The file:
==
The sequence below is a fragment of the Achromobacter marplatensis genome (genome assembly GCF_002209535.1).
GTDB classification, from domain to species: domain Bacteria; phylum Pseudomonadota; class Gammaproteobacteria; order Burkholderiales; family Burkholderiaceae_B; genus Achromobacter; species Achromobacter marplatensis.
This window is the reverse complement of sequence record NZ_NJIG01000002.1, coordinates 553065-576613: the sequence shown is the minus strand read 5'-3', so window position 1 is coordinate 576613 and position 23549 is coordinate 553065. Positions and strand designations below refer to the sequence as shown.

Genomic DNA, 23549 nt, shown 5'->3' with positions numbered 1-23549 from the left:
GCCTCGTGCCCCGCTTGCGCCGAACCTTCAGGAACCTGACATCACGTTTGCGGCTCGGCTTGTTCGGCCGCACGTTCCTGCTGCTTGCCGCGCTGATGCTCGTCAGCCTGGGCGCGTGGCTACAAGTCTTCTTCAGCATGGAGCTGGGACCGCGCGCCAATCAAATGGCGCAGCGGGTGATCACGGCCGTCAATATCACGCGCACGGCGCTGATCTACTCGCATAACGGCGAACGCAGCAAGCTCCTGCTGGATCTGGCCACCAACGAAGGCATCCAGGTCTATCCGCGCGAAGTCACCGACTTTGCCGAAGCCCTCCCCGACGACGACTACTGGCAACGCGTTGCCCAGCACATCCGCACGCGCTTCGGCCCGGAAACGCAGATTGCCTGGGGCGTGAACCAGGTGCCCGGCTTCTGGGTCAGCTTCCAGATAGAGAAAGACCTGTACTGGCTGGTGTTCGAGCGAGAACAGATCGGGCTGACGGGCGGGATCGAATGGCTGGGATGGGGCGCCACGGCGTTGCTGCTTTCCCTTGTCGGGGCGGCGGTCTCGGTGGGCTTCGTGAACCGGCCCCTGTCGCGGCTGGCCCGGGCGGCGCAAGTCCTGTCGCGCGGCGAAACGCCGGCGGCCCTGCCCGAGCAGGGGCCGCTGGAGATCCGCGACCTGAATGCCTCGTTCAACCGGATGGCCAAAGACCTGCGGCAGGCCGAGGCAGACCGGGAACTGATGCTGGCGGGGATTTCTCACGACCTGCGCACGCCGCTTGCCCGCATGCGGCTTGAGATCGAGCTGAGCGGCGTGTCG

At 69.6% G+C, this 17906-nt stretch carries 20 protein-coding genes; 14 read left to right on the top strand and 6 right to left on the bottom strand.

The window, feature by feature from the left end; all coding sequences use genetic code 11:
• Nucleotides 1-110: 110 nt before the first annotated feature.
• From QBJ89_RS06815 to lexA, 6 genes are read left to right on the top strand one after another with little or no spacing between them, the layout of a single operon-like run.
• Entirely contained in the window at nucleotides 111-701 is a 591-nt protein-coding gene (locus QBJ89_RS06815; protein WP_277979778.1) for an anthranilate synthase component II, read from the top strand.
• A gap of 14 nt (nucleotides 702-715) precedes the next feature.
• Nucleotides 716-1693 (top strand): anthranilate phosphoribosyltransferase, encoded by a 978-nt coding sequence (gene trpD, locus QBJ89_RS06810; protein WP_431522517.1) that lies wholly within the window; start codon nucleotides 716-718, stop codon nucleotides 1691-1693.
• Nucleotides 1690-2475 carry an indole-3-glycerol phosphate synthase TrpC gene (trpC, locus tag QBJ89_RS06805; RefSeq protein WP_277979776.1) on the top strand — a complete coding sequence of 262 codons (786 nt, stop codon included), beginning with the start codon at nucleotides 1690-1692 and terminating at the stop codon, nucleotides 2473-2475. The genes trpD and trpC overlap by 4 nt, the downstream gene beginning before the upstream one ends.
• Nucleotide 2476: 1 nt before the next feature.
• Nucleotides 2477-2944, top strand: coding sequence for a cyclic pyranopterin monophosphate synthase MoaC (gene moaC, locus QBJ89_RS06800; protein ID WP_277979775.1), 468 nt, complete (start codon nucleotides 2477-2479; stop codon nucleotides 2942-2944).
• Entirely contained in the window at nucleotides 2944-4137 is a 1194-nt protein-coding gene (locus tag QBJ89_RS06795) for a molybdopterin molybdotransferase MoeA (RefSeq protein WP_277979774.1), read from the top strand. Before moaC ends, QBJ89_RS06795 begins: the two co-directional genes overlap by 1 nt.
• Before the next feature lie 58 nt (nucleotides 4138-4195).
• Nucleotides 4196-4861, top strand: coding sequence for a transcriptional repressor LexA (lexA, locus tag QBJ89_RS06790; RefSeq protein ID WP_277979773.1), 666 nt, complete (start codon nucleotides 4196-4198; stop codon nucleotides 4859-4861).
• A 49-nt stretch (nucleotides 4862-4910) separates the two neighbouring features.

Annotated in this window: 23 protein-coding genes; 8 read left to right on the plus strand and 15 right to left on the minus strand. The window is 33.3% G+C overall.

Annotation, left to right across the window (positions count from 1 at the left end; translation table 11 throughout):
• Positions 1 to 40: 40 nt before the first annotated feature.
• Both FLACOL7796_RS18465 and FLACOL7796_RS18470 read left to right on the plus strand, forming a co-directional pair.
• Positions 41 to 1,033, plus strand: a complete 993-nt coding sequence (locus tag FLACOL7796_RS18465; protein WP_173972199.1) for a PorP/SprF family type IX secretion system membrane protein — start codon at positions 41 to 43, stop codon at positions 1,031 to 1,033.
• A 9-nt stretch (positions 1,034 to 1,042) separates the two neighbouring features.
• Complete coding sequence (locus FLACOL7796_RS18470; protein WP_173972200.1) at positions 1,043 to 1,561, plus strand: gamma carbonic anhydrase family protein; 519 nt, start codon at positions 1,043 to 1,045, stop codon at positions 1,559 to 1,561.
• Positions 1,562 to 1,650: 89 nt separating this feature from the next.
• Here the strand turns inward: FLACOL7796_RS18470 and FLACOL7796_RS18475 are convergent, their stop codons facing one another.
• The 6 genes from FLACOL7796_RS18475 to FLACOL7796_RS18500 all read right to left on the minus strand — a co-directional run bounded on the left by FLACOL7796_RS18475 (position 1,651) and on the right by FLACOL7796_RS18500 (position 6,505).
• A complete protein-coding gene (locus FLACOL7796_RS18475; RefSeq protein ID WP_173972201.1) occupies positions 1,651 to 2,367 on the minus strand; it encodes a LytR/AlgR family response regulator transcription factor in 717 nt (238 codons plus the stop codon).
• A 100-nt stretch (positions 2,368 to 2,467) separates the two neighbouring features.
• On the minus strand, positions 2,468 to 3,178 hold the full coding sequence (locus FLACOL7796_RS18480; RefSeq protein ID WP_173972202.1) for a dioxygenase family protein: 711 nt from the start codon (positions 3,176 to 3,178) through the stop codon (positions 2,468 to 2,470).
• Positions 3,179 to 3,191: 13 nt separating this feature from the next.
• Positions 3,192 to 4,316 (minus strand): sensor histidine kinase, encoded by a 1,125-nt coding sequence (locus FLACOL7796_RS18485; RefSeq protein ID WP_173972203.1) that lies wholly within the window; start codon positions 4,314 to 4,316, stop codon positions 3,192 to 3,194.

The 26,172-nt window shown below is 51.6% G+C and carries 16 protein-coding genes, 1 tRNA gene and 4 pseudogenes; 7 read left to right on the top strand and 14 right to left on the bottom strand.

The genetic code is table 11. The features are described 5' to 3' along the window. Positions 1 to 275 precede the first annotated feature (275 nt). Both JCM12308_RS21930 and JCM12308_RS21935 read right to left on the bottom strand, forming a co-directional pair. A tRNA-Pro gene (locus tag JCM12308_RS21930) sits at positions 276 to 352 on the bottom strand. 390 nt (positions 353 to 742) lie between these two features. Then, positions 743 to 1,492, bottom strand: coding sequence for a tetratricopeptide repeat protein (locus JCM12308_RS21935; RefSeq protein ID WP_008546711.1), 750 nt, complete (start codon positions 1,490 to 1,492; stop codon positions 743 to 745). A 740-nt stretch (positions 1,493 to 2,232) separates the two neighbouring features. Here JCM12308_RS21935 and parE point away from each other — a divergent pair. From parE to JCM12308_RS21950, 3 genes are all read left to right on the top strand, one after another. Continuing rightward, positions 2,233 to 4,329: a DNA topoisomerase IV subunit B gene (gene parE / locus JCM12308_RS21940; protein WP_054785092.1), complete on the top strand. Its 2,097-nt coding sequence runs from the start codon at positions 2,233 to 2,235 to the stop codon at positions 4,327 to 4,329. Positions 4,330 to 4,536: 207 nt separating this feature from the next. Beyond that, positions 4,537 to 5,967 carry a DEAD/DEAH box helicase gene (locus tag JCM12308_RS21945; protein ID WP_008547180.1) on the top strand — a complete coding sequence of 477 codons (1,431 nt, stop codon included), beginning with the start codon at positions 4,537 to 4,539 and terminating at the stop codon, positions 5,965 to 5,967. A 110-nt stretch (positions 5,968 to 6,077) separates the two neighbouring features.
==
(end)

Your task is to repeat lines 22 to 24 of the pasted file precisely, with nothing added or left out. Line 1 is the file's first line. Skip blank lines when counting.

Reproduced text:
• Positions 1 to 40: 40 nt before the first annotated feature.
• Both FLACOL7796_RS18465 and FLACOL7796_RS18470 read left to right on the plus strand, forming a co-directional pair.
• Positions 41 to 1,033, plus strand: a complete 993-nt coding sequence (locus tag FLACOL7796_RS18465; protein WP_173972199.1) for a PorP/SprF family type IX secretion system membrane protein — start codon at positions 41 to 43, stop codon at positions 1,031 to 1,033.